Since smokers were asked to not light up for one day 28 years ago, a number of changes have occurred. Smoking rates have shown a marked decrease, although tobacco use continues to be a killer.

It is estimated that in 2004 roughly 30 percent of the deaths nationwide, or 563,700 people, died a cancer-related death.

Smoke-free laws are now commonplace in a number of states from Californian to New York.

School officials have been asked to consider making all Rush County school campuses smoke- and tobacco-free, even during non-school hours. A decision on that request is expected at the December school board meeting.

According to a national survey compiled in 2003, more than 8.3 million of the estimated 46.2 million smokers nationwide participated in the Great American Smokeout, a one-day event being observed today.

The same survey found that 2.3 million individuals quit smoking for the entire 24 hour period. Based on those figures, roughly 312,000 Hoosiers are expected to smoke less or not at all today.

Smoking has been linked to a number of health concerns and diseases. Smoking is the leading cause for cancer of the larynx, pharynx, esophagus and other internal body parts. Smoking has also recently been associated with colorectal cancer, myeloid leukemia and cancers of the liver, stomach and nasal sinuses.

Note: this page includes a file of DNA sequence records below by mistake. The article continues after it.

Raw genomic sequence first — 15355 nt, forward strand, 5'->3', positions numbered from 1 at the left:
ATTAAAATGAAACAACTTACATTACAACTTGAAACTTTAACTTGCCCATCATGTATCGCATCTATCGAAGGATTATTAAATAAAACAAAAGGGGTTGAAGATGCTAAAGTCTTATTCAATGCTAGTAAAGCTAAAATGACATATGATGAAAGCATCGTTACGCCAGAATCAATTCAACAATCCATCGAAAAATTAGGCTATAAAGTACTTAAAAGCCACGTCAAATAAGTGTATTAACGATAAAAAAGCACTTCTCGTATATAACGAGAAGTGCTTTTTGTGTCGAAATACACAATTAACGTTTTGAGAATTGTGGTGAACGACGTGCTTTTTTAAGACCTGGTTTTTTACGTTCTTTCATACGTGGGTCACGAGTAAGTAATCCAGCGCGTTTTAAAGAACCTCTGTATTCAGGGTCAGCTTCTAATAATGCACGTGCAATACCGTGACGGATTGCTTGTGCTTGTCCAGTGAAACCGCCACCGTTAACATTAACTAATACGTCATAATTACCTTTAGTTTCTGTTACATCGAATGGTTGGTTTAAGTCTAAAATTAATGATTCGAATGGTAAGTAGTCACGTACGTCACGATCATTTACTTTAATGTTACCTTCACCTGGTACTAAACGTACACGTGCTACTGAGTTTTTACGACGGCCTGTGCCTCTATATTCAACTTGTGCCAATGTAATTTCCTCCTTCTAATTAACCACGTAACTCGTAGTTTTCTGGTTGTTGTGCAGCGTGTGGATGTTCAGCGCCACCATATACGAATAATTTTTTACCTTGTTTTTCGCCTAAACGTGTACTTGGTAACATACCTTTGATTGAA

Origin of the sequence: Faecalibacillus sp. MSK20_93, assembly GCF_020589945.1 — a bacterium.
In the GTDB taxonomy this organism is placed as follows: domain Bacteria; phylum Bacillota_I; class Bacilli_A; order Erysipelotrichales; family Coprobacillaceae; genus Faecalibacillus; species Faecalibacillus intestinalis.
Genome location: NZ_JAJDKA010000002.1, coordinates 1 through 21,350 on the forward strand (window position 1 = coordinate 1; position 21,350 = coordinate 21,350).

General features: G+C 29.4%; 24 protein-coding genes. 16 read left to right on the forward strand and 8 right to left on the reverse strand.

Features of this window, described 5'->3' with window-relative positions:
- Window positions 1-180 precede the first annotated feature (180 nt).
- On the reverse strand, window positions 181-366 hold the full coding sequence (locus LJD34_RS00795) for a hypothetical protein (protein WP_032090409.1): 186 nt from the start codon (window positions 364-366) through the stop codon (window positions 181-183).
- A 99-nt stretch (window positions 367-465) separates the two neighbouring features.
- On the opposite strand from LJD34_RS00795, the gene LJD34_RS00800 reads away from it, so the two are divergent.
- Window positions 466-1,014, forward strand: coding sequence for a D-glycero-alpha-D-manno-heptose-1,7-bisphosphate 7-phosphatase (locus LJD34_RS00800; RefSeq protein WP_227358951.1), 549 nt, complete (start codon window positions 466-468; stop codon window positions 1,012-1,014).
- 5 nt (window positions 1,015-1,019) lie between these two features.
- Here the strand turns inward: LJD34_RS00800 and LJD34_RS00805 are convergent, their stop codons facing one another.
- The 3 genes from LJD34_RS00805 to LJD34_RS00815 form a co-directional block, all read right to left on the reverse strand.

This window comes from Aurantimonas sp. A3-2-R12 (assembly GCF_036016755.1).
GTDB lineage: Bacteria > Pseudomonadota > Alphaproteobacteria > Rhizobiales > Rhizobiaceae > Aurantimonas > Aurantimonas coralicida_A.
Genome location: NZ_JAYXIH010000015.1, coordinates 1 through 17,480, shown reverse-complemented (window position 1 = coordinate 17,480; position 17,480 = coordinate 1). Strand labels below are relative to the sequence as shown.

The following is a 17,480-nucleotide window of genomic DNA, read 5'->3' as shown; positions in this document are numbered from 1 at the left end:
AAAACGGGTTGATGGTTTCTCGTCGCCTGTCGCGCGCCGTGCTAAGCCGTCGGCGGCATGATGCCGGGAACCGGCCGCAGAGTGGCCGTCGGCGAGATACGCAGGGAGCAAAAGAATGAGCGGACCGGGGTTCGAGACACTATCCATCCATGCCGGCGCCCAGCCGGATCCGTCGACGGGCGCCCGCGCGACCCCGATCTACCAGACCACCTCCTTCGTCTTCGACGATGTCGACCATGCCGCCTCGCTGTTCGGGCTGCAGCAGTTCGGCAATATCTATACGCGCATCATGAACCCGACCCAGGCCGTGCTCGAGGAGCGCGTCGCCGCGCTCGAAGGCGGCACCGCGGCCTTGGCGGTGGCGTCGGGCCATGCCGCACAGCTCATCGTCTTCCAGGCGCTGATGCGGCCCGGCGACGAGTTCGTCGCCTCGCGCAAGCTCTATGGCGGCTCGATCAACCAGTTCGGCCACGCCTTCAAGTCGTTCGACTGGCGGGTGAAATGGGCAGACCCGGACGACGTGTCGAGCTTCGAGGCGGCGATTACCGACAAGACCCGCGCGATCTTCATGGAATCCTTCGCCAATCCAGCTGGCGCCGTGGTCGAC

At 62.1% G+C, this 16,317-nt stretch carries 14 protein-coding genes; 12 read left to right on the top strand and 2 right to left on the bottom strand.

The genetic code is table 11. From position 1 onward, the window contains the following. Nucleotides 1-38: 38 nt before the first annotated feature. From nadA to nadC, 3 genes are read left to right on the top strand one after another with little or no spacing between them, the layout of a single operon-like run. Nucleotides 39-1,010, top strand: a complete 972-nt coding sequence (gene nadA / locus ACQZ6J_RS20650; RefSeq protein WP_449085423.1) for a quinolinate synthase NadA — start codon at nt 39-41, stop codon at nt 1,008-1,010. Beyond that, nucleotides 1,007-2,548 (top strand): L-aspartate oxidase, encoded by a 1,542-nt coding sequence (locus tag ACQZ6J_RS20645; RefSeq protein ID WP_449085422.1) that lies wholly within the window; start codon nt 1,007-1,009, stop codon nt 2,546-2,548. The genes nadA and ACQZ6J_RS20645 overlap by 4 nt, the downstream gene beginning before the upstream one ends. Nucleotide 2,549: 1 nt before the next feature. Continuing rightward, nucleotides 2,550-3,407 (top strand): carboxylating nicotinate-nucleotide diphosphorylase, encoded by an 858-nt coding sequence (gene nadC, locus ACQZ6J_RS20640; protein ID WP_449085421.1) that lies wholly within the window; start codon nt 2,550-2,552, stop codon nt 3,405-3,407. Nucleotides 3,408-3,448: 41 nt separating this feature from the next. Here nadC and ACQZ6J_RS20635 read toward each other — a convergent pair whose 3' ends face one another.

In recent years a growing concern has centered around secondhand smoke and the effects it has on non-smokers.

Secondhand smoke has been has been linked to more than 4,000 substances, 40 of which are known to cause cancer in humans and animals.

Studies complied between 1995 and 1999 suggest that female smokers lost an average of 14.5 years of life compared to 13.2 for males.

The American Cancer Society (ACS) suggests that for this reason alone the importance of repeated attempts and multiple approaches to quitting smoking is very important.

The ACS is dedicated to eliminating cancer as a major health problem and to saving lives. The organization offers support as well as information for smokers who want or choose to quit by offering a toll-free support line, 24 hours a day: 1 (800) 227-2345. The ACS can also be contacted online at www.cancer.org.



Frank Denzler can be contacted at (765) 932-2222 or via e-mail at frank.denzler@cnhimedia.com. To add a comment to this story visit our Website at www.rushvillerepublican.com.

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